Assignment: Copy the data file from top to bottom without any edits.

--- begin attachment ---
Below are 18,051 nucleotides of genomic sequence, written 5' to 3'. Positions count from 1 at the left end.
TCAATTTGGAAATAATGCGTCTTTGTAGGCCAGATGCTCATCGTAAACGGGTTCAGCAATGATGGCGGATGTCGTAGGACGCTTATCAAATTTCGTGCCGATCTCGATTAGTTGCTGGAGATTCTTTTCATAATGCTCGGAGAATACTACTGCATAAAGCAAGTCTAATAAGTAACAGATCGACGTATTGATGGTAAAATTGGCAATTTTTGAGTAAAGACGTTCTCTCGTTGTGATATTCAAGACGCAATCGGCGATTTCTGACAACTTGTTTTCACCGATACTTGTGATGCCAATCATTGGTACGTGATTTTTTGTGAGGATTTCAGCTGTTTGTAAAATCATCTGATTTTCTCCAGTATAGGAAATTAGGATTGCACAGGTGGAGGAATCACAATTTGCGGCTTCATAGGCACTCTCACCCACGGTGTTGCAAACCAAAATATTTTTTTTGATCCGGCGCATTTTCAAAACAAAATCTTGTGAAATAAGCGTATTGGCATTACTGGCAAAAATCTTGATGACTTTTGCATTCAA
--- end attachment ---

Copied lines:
Below are 18,051 nucleotides of genomic sequence, written 5' to 3'. Positions count from 1 at the left end.
TCAATTTGGAAATAATGCGTCTTTGTAGGCCAGATGCTCATCGTAAACGGGTTCAGCAATGATGGCGGATGTCGTAGGACGCTTATCAAATTTCGTGCCGATCTCGATTAGTTGCTGGAGATTCTTTTCATAATGCTCGGAGAATACTACTGCATAAAGCAAGTCTAATAAGTAACAGATCGACGTATTGATGGTAAAATTGGCAATTTTTGAGTAAAGACGTTCTCTCGTTGTGATATTCAAGACGCAATCGGCGATTTCTGACAACTTGTTTTCACCGATACTTGTGATGCCAATCATTGGTACGTGATTTTTTGTGAGGATTTCAGCTGTTTGTAAAATCATCTGATTTTCTCCAGTATAGGAAATTAGGATTGCACAGGTGGAGGAATCACAATTTGCGGCTTCATAGGCACTCTCACCCACGGTGTTGCAAACCAAAATATTTTTTTTGATCCGGCGCATTTTCAAAACAAAATCTTGTGAAATAAGCGTATTGGCATTACTGGCAAAAATCTTGATGACTTTTGCATTCAA